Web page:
This lasted for eighteen months, maybe twenty. It was a crisis so profound, so categorical, so total, I felt that it would break me. I saw no way that it couldn’t. It was absolute, the despair. And all of this over the loss of a friend? Today, with perspective, I know it was obviously more than that: losing my friend was the trigger. What his extracting himself from my life did was tear open a wound which drew all manner of complications. The insecurity. The loneliness. The mind’s confusion over the heart. The heartbreak over the part of the soul that was missing. The pointlessness. The disorientation.

What sustained me was my brother, because I could talk to him—not about this, but about everything else that was going on in my teenage life—and my mother of course, because I would not then and I would not now be able to bring myself to do anything deliberately that would cause her grief.

And then something happened that I also didn’t expect: I found a way out. I hadn’t been looking, not consciously anyway, I wouldn’t have known where to start, but the subconscious knows and searches and finds, and without thinking much what I was doing, I wrote.

It was going to be and started out briefly as a novel, but then I remembered something our English teacher had said: that writing plays is way more efficient than writing novels: you need far fewer words to tell your story and to create your characters.

And so I wrote my first play. I was seventeen now, I called it 19. It dealt with a young man taking his life and how that affects everyone around him. It had an original structure, because rather than going in a linear plot from beginning through middle to end, it started with events about a year or two (I can’t remember exactly) before and after the suicide and then circled in, closer and closer, to end with the moment of no return. That structure, too, was not something I really thought about, I just wrote it that way. Although the play has never been performed, nor ever even been read in public, it achieved several things for me.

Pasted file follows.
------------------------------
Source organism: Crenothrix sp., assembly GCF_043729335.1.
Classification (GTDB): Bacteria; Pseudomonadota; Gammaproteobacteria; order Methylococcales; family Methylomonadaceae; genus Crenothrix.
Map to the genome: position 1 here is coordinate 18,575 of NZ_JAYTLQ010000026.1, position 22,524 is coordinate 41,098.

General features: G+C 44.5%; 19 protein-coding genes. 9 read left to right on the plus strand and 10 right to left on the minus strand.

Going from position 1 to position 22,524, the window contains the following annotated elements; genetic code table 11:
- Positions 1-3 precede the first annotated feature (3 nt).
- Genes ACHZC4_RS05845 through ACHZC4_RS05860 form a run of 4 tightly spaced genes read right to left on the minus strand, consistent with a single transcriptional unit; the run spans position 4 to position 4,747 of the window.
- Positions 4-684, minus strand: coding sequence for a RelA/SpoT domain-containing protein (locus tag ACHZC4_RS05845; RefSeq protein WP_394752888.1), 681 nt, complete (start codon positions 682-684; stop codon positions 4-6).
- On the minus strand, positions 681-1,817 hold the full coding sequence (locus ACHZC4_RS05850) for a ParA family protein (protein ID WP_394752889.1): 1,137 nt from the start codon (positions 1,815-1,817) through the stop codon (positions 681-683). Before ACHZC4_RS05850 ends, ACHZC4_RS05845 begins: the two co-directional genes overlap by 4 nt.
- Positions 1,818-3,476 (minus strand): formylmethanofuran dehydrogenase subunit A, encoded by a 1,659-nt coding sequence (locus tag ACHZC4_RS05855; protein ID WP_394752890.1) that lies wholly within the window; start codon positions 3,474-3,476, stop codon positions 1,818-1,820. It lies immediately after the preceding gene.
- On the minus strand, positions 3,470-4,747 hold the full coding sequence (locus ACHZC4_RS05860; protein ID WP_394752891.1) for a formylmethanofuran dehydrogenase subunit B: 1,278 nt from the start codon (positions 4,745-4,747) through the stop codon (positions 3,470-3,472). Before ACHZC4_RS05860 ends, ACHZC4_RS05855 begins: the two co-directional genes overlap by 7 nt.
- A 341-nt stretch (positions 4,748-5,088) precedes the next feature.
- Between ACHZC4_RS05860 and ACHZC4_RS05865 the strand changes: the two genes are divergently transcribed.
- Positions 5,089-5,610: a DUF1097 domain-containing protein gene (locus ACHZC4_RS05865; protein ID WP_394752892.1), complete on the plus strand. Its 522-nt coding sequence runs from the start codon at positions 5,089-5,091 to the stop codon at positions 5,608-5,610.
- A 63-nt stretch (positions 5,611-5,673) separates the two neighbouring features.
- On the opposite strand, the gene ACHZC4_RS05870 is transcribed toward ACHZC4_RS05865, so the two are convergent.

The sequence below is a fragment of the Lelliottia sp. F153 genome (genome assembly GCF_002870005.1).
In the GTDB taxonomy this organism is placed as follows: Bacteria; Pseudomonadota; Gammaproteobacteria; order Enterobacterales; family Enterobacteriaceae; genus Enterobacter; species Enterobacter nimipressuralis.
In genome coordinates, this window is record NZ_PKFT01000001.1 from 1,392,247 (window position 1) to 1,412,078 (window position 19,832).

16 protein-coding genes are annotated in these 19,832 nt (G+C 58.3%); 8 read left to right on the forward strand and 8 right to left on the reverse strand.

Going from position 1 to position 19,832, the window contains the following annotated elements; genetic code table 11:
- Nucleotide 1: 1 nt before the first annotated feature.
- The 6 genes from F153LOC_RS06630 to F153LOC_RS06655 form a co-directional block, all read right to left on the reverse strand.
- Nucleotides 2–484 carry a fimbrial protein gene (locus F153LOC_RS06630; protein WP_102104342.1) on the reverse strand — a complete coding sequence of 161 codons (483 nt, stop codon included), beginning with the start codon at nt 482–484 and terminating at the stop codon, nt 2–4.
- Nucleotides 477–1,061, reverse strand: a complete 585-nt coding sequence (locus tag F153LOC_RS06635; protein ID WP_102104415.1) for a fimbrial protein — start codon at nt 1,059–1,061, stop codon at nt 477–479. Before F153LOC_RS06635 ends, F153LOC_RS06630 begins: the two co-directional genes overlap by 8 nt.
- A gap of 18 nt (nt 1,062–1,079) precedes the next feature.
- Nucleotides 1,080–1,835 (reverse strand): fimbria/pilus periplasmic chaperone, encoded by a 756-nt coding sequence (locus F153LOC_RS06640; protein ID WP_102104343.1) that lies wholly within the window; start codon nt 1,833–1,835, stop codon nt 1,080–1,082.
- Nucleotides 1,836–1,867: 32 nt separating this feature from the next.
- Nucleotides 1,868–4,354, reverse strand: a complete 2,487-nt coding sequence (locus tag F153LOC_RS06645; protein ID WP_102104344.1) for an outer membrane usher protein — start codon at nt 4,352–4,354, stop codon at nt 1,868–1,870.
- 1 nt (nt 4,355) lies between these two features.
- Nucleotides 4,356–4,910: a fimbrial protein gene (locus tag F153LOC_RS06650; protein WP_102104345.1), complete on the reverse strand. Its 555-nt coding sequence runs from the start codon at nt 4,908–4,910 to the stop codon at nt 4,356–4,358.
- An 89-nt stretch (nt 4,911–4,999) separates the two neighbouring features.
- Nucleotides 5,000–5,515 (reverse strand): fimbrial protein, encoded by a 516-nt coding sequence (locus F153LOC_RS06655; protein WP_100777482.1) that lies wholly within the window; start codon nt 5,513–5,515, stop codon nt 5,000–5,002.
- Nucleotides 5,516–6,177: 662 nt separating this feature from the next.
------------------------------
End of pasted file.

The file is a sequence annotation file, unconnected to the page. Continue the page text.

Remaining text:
Firstly, it was my catharsis. By abstracting the youth’s self-inflicted death and putting it on a character in a play, I was able to ‘deal with’ what I was going through, and absolved myself from actually having to do the same thing for real.

Secondly, it showed me I had a new friend. I gave this piece—which was really very revelatory, open and incredibly honest—to somebody I had started spending time with at school, and his reaction was perfect: he took it seriously, but he didn’t panic. He just talked about it as a piece of writing, and encouraged me to show it to other people. I knew now I had someone again I could trust.

Thirdly, it made me realise I was able to write. I gave the piece to my German teacher at school who, unbeknownst to me, gave it to a man who happened to be my favourite actor at the Stadttheater Basel, where we routinely saw maybe a dozen plays each season. Henning Köhler. He was invited to our school to give a talk about theatre and acting generally, and at the end of that talk he said: “and one of you has written a really good play.” I went up to him afterwards and said: “that may have been me.”

Nothing happened with or to the play, he was quite apologetic about that—“I’m really sorry, I can’t do anything for you in terms of getting it on at the theatre”—but for Henning Köhler, to my mind the best actor in town, to have read my play and to have made a point of mentioning it, that was enough. That was something I could hold on to.

And it also paved the way for me to lose my virginity, at last. There was a man whom I knew well and liked and respected a lot, a writer, actor, performer, who lived in St Gallen, of all places, and I sent him the play. I knew he was gay, he was a few years older than me, in his early twenties. He was cool. And nice. And in an unspectacular way attractive.

He read the play and asked me if I wanted to come and talk about it, and I said yes. I went to visit him, and we talked about the play, and at the end of the evening, I went to sleep on the sofa, and he came over and said: “if you want to you can come to my bed?” And I said, “yes.”

The doors were finally flung open. It wasn’t quite the proverbial floodgates, though in a Hollywood rendering of the story there would probably have to be strings; but it was good. I was happy. I’d pulled through.

And I knew then, and I’ve known ever since, that having coped with that period of my life, and survived it, I’d be able to cope with anything. That was one great big case of something that could have killed me, but didn’t, and so made me stronger. A lot.